So I don’t much like my writing lately; the last few posts have felt clumsy and stilted and the normal ease has been missing both during the actual writing and in the finished product. I know why, at least partially—I’ve been feeling really self-conscious about it, which, of course, makes things that are normally routine and easy feel awkward. I’ve also been worried about who might be reading, which makes me even more self-conscious. Thus I kind of want to hit a massive Delete button and get rid of a huge chunk of posts. But I won’t, because that would be silly, and anyway perhaps the stilted posts will make others look better by comparison. Perhaps.
I received some rather disappointing news this morning that’s had me feeling, well, rather disappointed. It wasn’t a surprise; I’ve had my suspicions for a while and I think I’ve been reacting to this eventuality (even the Guatemala plans could be seen as a bit of a pre-emptive strike, though not entirely, and I do think I’m acting more under a prompting than an emotional response). In short, I’m grieving. I just want to crawl under the covers and shut my eyes for a while.
I’m quite acquainted with sadness; there’s something even comforting about it (as the song* goes). But I was really fighting it up until a few days ago. I’ve always been someone with strong emotions—people who feel things this strongly but aren’t as afraid of behaving badly as I am tend to break things when they’re angry (HULK SMASH!) and stop eating for weeks at a time** when they’re sad and go totally manic when they’re happy. I’ve never felt that I had the right to inconvenience other people by doing any of these things and I’ve frequently lamented my lack of an even-tempered disposition. I even went so far as to wish I hadn’t any emotions at all; I felt the Big Book of Alcoholics Anonymous described me perfectly when it says “We were having trouble with personal relationships, we couldn’t control our emotional natures, we were a prey to misery and depression, we couldn’t make a living, we had a feeling of uselessness, we were full of fear, we were unhappy, we couldn’t seem to be of real help to other people.” This is me, I thought; emotions = bad. Strong emotions = very bad.
Thus it was surprising and comforting a few days ago when I was discussing this with a close friend and mentor and she told me I’d misunderstood the Big Book. “It’s not about not having emotions,” she said; “it’s about not being destructive.” It’s OK to be so elated when Peter Sagal says he loves me that I go a little berserk in my kitchen or so upset when I injure myself by slamming into the side mirror of a parked car that I burst into hysterical tears (something I desperately wanted to do but felt it would be stupid, or at best out of proportion). It’s OK to feel angry and hurl pillows at the couch as hard as I can when a horrible and abusive person hurts someone I love (actually, I didn’t do this—but I did drop a few F-bombs that day, two of which were in front of nice Mormons). It’s not OK to go completely crazy and slash someone’s paintings after a breakup (which thing I have even come close to doing; I’ve never even sent a nasty [though entirely justified] e-mail). There’s a difference between controlling an emotional nature and repressing emotions entirely.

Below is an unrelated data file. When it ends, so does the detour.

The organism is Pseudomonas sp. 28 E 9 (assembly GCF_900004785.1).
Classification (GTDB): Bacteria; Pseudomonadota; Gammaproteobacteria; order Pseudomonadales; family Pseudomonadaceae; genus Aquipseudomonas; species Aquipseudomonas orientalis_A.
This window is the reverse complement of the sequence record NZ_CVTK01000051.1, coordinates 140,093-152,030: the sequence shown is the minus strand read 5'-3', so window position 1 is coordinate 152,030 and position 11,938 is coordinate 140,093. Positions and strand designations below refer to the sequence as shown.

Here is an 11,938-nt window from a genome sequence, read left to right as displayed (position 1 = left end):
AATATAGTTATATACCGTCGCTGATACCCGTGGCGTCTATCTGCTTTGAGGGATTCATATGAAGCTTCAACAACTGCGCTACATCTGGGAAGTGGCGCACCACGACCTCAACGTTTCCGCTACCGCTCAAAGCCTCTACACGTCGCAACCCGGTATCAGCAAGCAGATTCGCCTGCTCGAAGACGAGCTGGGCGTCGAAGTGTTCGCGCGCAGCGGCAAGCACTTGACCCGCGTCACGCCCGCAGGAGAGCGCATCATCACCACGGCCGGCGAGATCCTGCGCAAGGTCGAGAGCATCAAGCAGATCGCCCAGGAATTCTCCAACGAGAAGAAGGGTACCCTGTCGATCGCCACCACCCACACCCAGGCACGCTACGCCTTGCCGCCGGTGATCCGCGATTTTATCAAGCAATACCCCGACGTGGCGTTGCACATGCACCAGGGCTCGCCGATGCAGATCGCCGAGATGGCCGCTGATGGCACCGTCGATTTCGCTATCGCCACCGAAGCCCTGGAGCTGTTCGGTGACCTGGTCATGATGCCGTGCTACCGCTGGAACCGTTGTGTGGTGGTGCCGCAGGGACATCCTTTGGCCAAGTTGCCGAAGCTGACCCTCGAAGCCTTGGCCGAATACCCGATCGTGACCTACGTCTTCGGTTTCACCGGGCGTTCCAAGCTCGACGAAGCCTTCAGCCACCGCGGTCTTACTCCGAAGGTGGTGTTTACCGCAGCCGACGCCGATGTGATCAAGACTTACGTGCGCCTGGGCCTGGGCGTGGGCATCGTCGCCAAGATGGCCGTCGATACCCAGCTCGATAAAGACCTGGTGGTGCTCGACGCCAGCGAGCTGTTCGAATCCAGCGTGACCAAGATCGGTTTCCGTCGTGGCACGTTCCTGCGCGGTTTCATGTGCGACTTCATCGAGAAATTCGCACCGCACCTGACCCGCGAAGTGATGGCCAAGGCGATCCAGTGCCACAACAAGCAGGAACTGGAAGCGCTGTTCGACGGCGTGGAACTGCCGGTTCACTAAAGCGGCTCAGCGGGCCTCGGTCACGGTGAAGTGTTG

Which is good, because emotions can’t be repressed entirely. “Bad blood will out,” says the idiom, and so will feelings. I’ve read about people who wake up with fingernail marks embedded into palms from clenching hands into fists during times of extreme stress; I’ve experienced white-hot rage completely out of all proportion to the event when my headphone wire gets caught on a drawer handle, yanking the headphones out of my phone during the most important part of the podcast (as if I can’t just plug back in and rewind, for pity’s sake). (Yes, I know that threading the wire down one’s shirt largely removes this problem, but I don’t always do it, obviously.) When I react that strongly to a minor irritation, I need to figure out what’s really going on.
Which thing I already knew, of course. I’m self-aware enough for that. But I didn’t know it was OK to first feel and then express feelings, even negative ones—that in fact that’s the only healthy way to deal with whatever underlying issue is plaguing me. I don’t have to sit and feel frustration mounting to anger with myself that I’m sad or angry or even happy because I think I should be “mature” enough to handle every situation with calm serenity, and try in vain not to feel what I’m feeling. This is really a new idea for me and not feeling guilty for having emotions is going to take some practice.*** For now, I can be glad that I have the time and latitude to think about this—something I’m well aware that far too few people can enjoy.
*I’ve actually never heard this song; a friend quoted the “I miss the comfort in being sad” line to me many years ago and I felt an instant connection to it, but I’ve never bothered to look up or listen to the song itself. I kind of don’t want to in case I don’t like it.
**OK, so maybe I have done this, and a few years ago lost 22 pounds in three months. I owe my current small-ish size to this particular ordeal. Thanks, Personal Trauma Weight Loss Program!
***I know that I frequently express strong emotions here on my weblog and in Facebook posts, personal interactions, et cetera. But I also tend to feel afterward that I really could have been a bit more reserved and I worry about overreacting. Thus my internal and external selves aren’t necessarily aligned completely, which is uncomfortable, to say the least.